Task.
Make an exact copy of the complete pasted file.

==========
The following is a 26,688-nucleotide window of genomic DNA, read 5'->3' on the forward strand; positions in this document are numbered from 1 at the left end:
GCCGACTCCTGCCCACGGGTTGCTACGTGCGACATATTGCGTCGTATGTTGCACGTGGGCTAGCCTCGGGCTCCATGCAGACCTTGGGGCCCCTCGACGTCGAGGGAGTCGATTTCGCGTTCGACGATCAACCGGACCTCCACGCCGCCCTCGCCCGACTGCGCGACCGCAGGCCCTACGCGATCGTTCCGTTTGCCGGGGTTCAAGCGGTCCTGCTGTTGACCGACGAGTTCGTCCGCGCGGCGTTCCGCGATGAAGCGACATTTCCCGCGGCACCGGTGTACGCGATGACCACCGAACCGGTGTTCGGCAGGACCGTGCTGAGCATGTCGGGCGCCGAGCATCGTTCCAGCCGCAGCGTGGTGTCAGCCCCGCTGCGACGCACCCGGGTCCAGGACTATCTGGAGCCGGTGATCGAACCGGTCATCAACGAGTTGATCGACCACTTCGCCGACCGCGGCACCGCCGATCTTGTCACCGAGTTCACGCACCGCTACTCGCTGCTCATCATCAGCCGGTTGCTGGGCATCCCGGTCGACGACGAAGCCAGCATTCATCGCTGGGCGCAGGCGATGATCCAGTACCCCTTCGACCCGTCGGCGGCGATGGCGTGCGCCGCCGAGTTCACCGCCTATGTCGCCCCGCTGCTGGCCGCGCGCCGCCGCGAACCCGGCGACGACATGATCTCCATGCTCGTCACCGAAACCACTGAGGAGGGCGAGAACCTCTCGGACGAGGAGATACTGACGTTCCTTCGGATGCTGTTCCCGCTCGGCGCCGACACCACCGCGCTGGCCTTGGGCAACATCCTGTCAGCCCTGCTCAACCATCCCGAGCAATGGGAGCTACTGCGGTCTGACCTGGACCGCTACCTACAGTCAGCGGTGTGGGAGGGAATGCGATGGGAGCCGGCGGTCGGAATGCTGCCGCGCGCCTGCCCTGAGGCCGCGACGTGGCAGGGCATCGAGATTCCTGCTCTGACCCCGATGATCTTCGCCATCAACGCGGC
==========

The following is a 26,688-nucleotide window of genomic DNA, read 5'->3' on the forward strand; positions in this document are numbered from 1 at the left end:
GCCGACTCCTGCCCACGGGTTGCTACGTGCGACATATTGCGTCGTATGTTGCACGTGGGCTAGCCTCGGGCTCCATGCAGACCTTGGGGCCCCTCGACGTCGAGGGAGTCGATTTCGCGTTCGACGATCAACCGGACCTCCACGCCGCCCTCGCCCGACTGCGCGACCGCAGGCCCTACGCGATCGTTCCGTTTGCCGGGGTTCAAGCGGTCCTGCTGTTGACCGACGAGTTCGTCCGCGCGGCGTTCCGCGATGAAGCGACATTTCCCGCGGCACCGGTGTACGCGATGACCACCGAACCGGTGTTCGGCAGGACCGTGCTGAGCATGTCGGGCGCCGAGCATCGTTCCAGCCGCAGCGTGGTGTCAGCCCCGCTGCGACGCACCCGGGTCCAGGACTATCTGGAGCCGGTGATCGAACCGGTCATCAACGAGTTGATCGACCACTTCGCCGACCGCGGCACCGCCGATCTTGTCACCGAGTTCACGCACCGCTACTCGCTGCTCATCATCAGCCGGTTGCTGGGCATCCCGGTCGACGACGAAGCCAGCATTCATCGCTGGGCGCAGGCGATGATCCAGTACCCCTTCGACCCGTCGGCGGCGATGGCGTGCGCCGCCGAGTTCACCGCCTATGTCGCCCCGCTGCTGGCCGCGCGCCGCCGCGAACCCGGCGACGACATGATCTCCATGCTCGTCACCGAAACCACTGAGGAGGGCGAGAACCTCTCGGACGAGGAGATACTGACGTTCCTTCGGATGCTGTTCCCGCTCGGCGCCGACACCACCGCGCTGGCCTTGGGCAACATCCTGTCAGCCCTGCTCAACCATCCCGAGCAATGGGAGCTACTGCGGTCTGACCTGGACCGCTACCTACAGTCAGCGGTGTGGGAGGGAATGCGATGGGAGCCGGCGGTCGGAATGCTGCCGCGCGCCTGCCCTGAGGCCGCGACGTGGCAGGGCATCGAGATTCCTGCTCTGACCCCGATGATCTTCGCCATCAACGCGGC